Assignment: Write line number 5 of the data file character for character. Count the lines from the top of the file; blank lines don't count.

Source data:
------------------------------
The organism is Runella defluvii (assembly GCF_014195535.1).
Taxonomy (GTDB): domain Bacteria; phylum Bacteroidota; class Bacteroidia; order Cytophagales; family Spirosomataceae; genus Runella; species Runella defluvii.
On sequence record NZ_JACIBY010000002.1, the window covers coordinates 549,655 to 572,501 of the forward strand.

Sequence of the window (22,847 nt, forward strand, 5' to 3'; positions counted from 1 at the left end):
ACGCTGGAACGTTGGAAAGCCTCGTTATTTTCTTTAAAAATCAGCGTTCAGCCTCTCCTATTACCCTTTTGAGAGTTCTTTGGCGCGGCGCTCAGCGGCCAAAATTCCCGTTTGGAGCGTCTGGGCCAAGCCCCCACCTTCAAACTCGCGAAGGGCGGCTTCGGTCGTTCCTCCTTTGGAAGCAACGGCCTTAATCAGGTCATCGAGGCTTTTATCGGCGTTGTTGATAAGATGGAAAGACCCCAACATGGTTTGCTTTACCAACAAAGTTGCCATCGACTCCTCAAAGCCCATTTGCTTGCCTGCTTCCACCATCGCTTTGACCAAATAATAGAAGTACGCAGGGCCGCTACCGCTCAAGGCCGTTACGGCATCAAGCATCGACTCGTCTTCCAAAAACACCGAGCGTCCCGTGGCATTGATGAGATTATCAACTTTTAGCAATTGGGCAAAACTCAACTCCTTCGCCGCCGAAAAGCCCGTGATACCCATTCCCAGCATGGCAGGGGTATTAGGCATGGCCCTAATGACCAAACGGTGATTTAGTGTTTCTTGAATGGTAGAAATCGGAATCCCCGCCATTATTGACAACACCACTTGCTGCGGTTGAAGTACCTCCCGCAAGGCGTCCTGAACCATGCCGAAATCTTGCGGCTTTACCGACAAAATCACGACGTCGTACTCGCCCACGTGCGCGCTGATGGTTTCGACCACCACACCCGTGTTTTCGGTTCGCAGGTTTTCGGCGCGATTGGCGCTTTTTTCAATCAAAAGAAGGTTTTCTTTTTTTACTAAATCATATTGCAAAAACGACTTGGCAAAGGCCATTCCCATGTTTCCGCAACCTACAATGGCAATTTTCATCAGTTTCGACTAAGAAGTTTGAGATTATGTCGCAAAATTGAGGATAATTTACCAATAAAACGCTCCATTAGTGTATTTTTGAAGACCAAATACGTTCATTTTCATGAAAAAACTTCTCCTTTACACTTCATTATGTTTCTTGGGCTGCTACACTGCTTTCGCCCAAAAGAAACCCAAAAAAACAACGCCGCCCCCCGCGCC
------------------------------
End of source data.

ACGCTGGAACGTTGGAAAGCCTCGTTATTTTCTTTAAAAATCAGCGTTCAGCCTCTCCTATTACCCTTTTGAGAGTTCTTTGGCGCGGCGCTCAGCGGCCAAAATTCCCGTTTGGAGCGTCTGGGCCAAGCCCCCACCTTCAAACTCGCGAAGGGCGGCTTCGGTCGTTCCTCCTTTGGAAGCAACGGCCTTAATCAGGTCATCGAGGCTTTTATCGGCGTTGTTGATAAGATGGAAAGACCCCAACATGGTTTGCTTTACCAACAAAGTTGCCATCGACTCCTCAAAGCCCATTTGCTTGCCTGCTTCCACCATCGCTTTGACCAAATAATAGAAGTACGCAGGGCCGCTACCGCTCAAGGCCGTTACGGCATCAAGCATCGACTCGTCTTCCAAAAACACCGAGCGTCCCGTGGCATTGATGAGATTATCAACTTTTAGCAATTGGGCAAAACTCAACTCCTTCGCCGCCGAAAAGCCCGTGATACCCATTCCCAGCATGGCAGGGGTATTAGGCATGGCCCTAATGACCAAACGGTGATTTAGTGTTTCTTGAATGGTAGAAATCGGAATCCCCGCCATTATTGACAACACCACTTGCTGCGGTTGAAGTACCTCCCGCAAGGCGTCCTGAACCATGCCGAAATCTTGCGGCTTTACCGACAAAATCACGACGTCGTACTCGCCCACGTGCGCGCTGATGGTTTCGACCACCACACCCGTGTTTTCGGTTCGCAGGTTTTCGGCGCGATTGGCGCTTTTTTCAATCAAAAGAAGGTTTTCTTTTTTTACTAAATCATATTGCAAAAACGACTTGGCAAAGGCCATTCCCATGTTTCCGCAACCTACAATGGCAATTTTCATCAGTTTCGACTAAGAAGTTTGAGATTATGTCGCAAAATTGAGGATAATTTACCAATAAAACGCTCCATTAGTGTATTTTTGAAGACCAAATACGTTCATTTTCATGAAAAAACTTCTCCTTTACACTTCATTATGTTTCTTGGGCTGCTACACTGCTTTCGCCCAAAAGAAACCCAAAAAAACAACGCCGCCCCCCGCGCC